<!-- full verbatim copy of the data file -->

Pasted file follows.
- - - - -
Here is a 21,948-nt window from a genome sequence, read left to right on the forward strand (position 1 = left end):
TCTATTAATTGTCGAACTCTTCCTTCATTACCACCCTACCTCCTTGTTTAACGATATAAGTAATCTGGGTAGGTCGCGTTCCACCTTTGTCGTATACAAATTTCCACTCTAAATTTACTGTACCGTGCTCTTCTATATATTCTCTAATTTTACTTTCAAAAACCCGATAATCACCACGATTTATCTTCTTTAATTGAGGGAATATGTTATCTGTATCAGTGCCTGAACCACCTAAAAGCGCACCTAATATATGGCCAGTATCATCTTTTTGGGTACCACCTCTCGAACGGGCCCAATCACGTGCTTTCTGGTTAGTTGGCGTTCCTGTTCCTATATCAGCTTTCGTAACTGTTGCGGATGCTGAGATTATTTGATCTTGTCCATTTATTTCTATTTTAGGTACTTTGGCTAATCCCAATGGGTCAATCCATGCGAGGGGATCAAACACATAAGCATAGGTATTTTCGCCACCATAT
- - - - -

Here is a 21,948-nt window from a genome sequence, read left to right on the forward strand (position 1 = left end):
TCTATTAATTGTCGAACTCTTCCTTCATTACCACCCTACCTCCTTGTTTAACGATATAAGTAATCTGGGTAGGTCGCGTTCCACCTTTGTCGTATACAAATTTCCACTCTAAATTTACTGTACCGTGCTCTTCTATATATTCTCTAATTTTACTTTCAAAAACCCGATAATCACCACGATTTATCTTCTTTAATTGAGGGAATATGTTATCTGTATCAGTGCCTGAACCACCTAAAAGCGCACCTAATATATGGCCAGTATCATCTTTTTGGGTACCACCTCTCGAACGGGCCCAATCACGTGCTTTCTGGTTAGTTGGCGTTCCTGTTCCTATATCAGCTTTCGTAACTGTTGCGGATGCTGAGATTATTTGATCTTGTCCATTTATTTCTATTTTAGGTACTTTGGCTAATCCCAATGGGTCAATCCATGCGAGGGGATCAAACACATAAGCATAGGTATTTTCGCCACCATAT